Please don’t hesitate to contact us if there is anything you would like to discuss regarding your commercial insurance needs.

Now’s the time to be honest with ourselves. Is there anything crucial missing? Does it flow? Is it in the right order? If the answer to all of these questions is ‘Yes’, it’s time to look at tone of voice.  Smythe and Smythe is the biggest in Europe and our tone of voice is ‘confident and professional’, so maybe, we can afford to be a bit ballsier…

Draft 3

Smythe and Smythe – Your future in safe hands
For 125 years, Smythe and Smythe has been guided by two core principals – integrity and excellence. That’s why we’re the largest commercial insurer in Europe.
And this year, we picked up our 7th annual Euro–Insure award as ‘number 1 for value and customer service’.
Want to know more? Please have a look around our website or get in touch.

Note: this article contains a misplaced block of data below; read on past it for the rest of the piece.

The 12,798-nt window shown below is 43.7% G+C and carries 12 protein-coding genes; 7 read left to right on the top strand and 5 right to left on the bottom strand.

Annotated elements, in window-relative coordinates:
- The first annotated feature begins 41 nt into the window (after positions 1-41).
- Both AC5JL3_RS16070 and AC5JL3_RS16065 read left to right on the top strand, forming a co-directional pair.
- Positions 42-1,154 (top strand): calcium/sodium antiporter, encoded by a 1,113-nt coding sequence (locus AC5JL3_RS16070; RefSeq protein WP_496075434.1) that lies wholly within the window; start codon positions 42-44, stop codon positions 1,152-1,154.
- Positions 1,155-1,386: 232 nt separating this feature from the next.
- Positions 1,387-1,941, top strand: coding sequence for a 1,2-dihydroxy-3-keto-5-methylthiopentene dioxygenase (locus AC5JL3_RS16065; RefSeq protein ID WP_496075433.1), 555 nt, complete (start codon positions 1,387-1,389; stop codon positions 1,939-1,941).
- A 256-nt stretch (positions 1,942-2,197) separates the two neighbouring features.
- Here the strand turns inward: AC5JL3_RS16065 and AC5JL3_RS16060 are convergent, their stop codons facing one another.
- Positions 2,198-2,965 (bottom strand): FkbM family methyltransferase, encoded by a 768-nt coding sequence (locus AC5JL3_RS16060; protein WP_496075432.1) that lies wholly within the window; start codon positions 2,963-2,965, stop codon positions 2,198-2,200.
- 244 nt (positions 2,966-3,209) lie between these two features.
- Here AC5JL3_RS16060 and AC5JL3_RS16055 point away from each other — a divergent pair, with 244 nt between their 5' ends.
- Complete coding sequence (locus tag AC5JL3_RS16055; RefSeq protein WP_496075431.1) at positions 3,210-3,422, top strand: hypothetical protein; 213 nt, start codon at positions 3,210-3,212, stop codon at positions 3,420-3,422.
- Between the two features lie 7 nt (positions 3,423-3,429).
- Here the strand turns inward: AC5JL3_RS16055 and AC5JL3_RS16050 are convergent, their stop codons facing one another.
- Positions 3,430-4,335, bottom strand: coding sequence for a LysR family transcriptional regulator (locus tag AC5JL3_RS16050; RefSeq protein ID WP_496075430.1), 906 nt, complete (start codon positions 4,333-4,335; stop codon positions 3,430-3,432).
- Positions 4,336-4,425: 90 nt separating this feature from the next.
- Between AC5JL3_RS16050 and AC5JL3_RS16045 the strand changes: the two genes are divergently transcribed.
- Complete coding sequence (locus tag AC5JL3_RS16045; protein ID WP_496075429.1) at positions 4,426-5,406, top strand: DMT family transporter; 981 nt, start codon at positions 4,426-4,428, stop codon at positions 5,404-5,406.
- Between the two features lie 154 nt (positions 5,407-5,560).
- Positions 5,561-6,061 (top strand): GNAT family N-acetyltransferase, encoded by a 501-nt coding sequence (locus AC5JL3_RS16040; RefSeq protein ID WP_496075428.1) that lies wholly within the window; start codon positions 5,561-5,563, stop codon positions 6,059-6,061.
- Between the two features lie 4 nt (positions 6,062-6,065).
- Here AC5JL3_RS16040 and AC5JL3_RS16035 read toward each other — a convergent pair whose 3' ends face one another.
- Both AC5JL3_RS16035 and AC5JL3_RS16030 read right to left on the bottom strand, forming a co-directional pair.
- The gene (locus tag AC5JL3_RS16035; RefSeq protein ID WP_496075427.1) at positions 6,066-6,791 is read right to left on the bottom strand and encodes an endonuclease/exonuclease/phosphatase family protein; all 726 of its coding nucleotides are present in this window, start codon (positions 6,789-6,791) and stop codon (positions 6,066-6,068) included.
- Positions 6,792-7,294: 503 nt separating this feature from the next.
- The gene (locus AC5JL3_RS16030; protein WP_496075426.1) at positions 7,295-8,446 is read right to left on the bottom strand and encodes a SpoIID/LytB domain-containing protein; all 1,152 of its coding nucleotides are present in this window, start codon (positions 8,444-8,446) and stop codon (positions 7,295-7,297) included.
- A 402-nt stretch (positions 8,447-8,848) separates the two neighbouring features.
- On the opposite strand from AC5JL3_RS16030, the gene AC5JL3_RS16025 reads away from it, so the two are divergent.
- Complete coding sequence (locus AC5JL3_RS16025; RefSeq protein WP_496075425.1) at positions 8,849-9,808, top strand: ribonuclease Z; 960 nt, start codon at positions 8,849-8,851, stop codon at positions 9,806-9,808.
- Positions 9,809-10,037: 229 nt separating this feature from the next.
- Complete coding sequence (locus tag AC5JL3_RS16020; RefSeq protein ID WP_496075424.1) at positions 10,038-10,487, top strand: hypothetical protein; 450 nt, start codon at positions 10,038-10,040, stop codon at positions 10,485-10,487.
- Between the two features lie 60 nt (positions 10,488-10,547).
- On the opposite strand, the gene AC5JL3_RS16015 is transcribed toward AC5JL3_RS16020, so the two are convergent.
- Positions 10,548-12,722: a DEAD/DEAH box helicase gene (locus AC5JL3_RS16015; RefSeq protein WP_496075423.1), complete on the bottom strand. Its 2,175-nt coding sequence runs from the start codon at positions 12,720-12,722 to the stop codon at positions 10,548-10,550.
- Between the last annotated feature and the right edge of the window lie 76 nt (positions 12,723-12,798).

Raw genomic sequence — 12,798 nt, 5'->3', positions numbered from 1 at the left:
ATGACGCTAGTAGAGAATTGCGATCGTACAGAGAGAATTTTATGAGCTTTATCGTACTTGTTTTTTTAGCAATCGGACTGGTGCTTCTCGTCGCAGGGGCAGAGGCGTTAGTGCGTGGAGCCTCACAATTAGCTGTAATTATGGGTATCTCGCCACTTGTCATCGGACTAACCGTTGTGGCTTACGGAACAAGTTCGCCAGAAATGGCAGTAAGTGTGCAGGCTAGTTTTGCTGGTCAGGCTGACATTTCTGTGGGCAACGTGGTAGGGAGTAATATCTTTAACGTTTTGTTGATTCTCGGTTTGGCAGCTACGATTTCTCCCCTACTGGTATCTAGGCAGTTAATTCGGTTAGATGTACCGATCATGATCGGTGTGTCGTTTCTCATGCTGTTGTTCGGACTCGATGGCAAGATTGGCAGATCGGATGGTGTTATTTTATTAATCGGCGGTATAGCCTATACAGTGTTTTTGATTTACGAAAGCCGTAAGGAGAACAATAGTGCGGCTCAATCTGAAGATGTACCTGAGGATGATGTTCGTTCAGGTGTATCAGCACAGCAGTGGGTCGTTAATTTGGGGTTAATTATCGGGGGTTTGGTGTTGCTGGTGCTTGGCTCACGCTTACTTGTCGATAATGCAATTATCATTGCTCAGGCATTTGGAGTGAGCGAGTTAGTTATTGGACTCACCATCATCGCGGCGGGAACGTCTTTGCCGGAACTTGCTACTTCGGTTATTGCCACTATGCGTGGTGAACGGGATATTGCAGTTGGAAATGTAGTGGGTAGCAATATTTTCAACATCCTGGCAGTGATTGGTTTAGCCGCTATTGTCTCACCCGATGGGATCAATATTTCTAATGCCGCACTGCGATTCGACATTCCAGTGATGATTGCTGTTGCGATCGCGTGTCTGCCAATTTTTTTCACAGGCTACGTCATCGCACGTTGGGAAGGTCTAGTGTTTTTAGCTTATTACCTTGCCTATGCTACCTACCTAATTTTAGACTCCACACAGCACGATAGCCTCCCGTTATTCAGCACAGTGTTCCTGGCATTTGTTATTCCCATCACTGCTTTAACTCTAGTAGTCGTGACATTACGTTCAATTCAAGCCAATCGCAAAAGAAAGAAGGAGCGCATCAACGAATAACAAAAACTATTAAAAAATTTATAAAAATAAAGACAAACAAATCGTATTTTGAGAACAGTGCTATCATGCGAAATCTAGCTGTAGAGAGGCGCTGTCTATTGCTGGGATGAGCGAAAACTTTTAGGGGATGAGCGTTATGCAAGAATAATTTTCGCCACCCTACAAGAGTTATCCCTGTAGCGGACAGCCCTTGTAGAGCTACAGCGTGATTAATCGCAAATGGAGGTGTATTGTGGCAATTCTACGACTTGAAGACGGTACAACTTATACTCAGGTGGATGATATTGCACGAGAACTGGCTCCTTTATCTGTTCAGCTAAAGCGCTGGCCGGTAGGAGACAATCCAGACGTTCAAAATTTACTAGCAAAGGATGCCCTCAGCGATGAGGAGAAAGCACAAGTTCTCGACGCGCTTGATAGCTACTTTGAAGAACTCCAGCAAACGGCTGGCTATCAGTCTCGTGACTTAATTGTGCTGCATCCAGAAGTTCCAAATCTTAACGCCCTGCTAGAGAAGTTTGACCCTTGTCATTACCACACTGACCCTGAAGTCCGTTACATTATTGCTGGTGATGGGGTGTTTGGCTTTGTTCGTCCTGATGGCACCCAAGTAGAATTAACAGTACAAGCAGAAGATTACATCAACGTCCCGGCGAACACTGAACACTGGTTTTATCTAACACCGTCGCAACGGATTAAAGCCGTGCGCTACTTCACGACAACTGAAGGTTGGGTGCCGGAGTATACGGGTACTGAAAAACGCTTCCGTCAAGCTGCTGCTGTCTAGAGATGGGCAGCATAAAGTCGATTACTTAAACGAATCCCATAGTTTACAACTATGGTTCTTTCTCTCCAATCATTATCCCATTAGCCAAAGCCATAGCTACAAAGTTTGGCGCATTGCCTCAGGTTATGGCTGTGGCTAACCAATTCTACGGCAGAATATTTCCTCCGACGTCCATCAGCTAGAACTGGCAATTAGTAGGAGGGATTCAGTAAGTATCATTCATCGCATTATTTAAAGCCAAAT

If you’ve got to this point and you’re still not sure, read it out loud. Does it sound right for your brand? Another great tip is to forget about it and give it the ‘overnight test’. But, if deadlines are looming, ask colleagues what they think. If you’re the only one who likes it, don’t be afraid to tear it up and start again.

So, in summary:
– Get all the salient points down
– Be ruthless with your editing
– Save every version; and finally…
– Don’t forget your tone of voice – it could be the one thing that makes your brand truly unique.

Oh, and definitely don’t rely on spell check!

Jonathan Wilcock (that’s me) is a freelance Copywriter, Art Director and Creative Director.
You can drop me a line here, or email jonathan@sowhatif.co.uk